Though the final logistics aren’t complete, the Wayne County Board of Education approved Plan “B” for the 2020-21 academic year during a lengthy meeting Monday.
The decision comes after Governor Roy Cooper announced six days ago that North Carolina schools will reopen Aug. 17 with key safety precautions in place to protect students, teachers and families.
The half-occupancy rule is no longer in effect.
However, social distancing and face masks are required for students, faculty and staff.
“Central Services needed to know the desire of the Board,” said Jennifer Strickland, vice chair of the Board. “Now, hopefully the parents and staff will fill out the Wayne County Public Schools surveys and even sign up for the virtual academy if they need to.
“At that point, we will know if we must delay implementation of B. If we find out we need to change direction, we will. I just could not see leaving CS in limbo of our intent.”
The Board passed Strickland’s motion, 5-2.
The hybrid face-to-face/virtual learning strategy calls for students split up into two groups in grades K-8. Group “A” attends class on campus Monday and Tuesday, while Group “B” attends Thursday and Friday.
In grades 9-12, students will be divided into three groups and split up by their last name. Instruction will be a three-week cycle - four days of face-to-face learning with two weeks on remote.
During the first week of school, each group is scheduled to attend one day and have two days remote. This allows for distribution of tech equipment and materials, training and expectations from teachers to their students.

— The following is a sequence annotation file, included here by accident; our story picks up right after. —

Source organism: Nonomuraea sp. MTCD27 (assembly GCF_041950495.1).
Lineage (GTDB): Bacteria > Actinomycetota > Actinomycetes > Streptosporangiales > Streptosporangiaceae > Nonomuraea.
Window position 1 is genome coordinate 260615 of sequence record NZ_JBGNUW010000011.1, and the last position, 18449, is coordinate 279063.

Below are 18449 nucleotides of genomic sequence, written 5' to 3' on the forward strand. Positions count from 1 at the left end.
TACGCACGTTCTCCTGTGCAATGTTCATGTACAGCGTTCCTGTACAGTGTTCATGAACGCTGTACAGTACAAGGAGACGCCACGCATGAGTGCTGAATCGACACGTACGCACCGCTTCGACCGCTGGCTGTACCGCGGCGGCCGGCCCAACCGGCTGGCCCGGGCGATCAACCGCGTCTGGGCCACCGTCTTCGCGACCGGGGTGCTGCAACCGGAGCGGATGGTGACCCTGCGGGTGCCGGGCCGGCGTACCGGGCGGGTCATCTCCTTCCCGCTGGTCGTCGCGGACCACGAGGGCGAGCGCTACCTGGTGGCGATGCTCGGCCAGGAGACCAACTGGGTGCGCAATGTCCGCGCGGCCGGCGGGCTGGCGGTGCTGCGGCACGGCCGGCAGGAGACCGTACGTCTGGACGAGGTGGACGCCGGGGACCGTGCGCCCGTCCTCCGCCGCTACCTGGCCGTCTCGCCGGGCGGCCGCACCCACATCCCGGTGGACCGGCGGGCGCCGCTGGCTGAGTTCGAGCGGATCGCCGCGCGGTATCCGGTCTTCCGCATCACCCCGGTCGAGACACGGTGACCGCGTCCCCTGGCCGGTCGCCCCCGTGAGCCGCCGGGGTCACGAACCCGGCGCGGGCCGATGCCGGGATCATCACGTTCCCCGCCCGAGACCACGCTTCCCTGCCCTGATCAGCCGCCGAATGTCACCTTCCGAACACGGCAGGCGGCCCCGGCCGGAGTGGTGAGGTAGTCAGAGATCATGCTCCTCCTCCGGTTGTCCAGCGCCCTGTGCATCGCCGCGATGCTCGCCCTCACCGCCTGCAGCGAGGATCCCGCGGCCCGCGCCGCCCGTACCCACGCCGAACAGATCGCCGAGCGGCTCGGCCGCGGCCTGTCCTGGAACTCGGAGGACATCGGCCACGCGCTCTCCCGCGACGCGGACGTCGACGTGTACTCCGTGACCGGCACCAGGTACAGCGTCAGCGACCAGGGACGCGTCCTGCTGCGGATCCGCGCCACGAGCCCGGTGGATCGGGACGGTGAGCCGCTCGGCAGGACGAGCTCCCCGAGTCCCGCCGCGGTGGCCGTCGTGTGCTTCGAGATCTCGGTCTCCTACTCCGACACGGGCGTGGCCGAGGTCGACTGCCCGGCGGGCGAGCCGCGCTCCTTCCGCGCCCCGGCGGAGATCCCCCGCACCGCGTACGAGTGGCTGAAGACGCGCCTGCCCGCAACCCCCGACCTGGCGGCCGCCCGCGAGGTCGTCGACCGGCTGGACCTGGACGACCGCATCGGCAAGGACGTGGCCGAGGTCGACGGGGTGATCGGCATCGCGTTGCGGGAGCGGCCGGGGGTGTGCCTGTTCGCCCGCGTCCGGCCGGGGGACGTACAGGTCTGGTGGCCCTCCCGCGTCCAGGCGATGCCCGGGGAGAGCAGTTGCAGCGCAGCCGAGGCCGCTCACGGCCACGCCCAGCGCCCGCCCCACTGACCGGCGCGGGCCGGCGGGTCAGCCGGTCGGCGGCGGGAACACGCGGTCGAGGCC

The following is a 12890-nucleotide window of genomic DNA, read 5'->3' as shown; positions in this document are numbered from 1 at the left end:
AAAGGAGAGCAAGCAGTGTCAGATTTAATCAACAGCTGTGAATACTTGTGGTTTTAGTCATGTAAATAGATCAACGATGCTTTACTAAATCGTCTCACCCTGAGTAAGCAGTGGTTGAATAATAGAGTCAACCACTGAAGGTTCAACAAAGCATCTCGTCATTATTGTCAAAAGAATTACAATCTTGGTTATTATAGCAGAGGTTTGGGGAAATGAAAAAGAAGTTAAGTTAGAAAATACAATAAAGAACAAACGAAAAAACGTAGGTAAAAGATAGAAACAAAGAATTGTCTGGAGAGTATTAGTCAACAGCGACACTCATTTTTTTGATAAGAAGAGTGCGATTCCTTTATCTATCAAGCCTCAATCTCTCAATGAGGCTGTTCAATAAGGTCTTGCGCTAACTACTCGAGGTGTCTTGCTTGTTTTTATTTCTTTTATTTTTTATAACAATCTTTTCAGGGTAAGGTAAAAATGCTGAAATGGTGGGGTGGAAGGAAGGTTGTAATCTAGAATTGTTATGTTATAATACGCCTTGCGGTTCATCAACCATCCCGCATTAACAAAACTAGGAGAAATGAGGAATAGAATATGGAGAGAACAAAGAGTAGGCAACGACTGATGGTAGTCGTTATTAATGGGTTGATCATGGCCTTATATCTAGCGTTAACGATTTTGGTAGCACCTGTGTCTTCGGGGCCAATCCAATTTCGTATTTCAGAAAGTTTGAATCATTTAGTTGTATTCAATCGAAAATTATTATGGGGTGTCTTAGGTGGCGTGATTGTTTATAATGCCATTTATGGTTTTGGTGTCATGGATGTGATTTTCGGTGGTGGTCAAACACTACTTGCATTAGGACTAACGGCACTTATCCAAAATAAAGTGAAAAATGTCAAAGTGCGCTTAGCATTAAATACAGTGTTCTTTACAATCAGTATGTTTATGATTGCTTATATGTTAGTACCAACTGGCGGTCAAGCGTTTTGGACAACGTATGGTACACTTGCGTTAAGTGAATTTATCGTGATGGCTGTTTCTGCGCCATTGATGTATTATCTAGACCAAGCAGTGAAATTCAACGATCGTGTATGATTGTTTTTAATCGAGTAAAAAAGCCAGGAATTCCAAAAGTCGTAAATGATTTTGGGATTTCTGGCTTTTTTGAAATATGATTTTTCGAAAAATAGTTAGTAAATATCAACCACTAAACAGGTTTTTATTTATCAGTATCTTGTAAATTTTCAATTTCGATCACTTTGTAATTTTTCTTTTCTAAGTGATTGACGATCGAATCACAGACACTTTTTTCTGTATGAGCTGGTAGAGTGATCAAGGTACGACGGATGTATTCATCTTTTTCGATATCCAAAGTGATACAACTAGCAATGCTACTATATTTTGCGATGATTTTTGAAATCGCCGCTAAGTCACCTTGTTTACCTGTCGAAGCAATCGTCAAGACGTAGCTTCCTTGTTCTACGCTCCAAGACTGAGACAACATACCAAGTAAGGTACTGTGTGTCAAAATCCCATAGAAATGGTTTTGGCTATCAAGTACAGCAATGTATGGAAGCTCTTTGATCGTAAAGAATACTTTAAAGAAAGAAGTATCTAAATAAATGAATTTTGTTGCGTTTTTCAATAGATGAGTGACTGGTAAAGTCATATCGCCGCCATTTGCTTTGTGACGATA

All students will have remote learning each Wednesday. Sanitization crews will use that day to clean the school buildings.
“I think we had to have a starting point,” said Board member Ven Faulk. “I don’t think Plan C is a starting point. I think Plan C is an ending point. At least with Plan B, we’ve put it out there, whether you like it or whether you don’t, now you can start planning how you’re going to react to it.
“This can change tomorrow, change the next day, change the next month. We need to prepare for what we hope is the best.”
According to Assistant Superintendent of Human Resources and Professional Development Dr. Yvette Smith Mason, there are 2,763 public school staff members - including 1,300-plus teachers - in Wayne County.
WCPS sent out a survey and received 1,981 responses regarding staff’s intention to return to school. Just over 50 percent voted against a virtual learning environment, while 49.1 percent favored the option.
Parents have until July 30 to register their child for the Voluntary Virtual Learning Program (VVPL) so WCPS can plan for students who will have actual face-to-face instruction on campus. Students who request the virtual academy must commit to at least one full semester.
Tamara Berman-Ishee, assistant superintendent for teaching and learning, said average daily membership (ADM) numbers would not be affected. The virtual academy is district wide, but students will have a “base” school.
The Board asked for additional information, such as the number of virtual academy registrations and the number of teachers who preferred to instruct remotely. That data was not available.
“There are still a lot of details to be worked out, mass rules we have to get clarification on,” Berman-Ishee said. “The governor said to make the plan as versatile as possible. We need the community’s help, no matter what plan we are doing.
“We’re going to get this wrong. My motto lately has been ‘you can’t do right when there is no right.’”
Strickland and Faulk both brought up concerns for the teachers, who may not feel comfortable teaching in a school setting. They also posed the question of a teacher contracting COVID-19 and Mason said those who get sick will receive 80 hours of paid leave.
Board member Len Henderson addressed nutrition.
Tim Harrell, assistant superintendent of support services, said the current curbside plan of feeding students runs out Aug. 31. He added that the district is working on ensuring meals are available to students on campus and curbside pickup for remote students.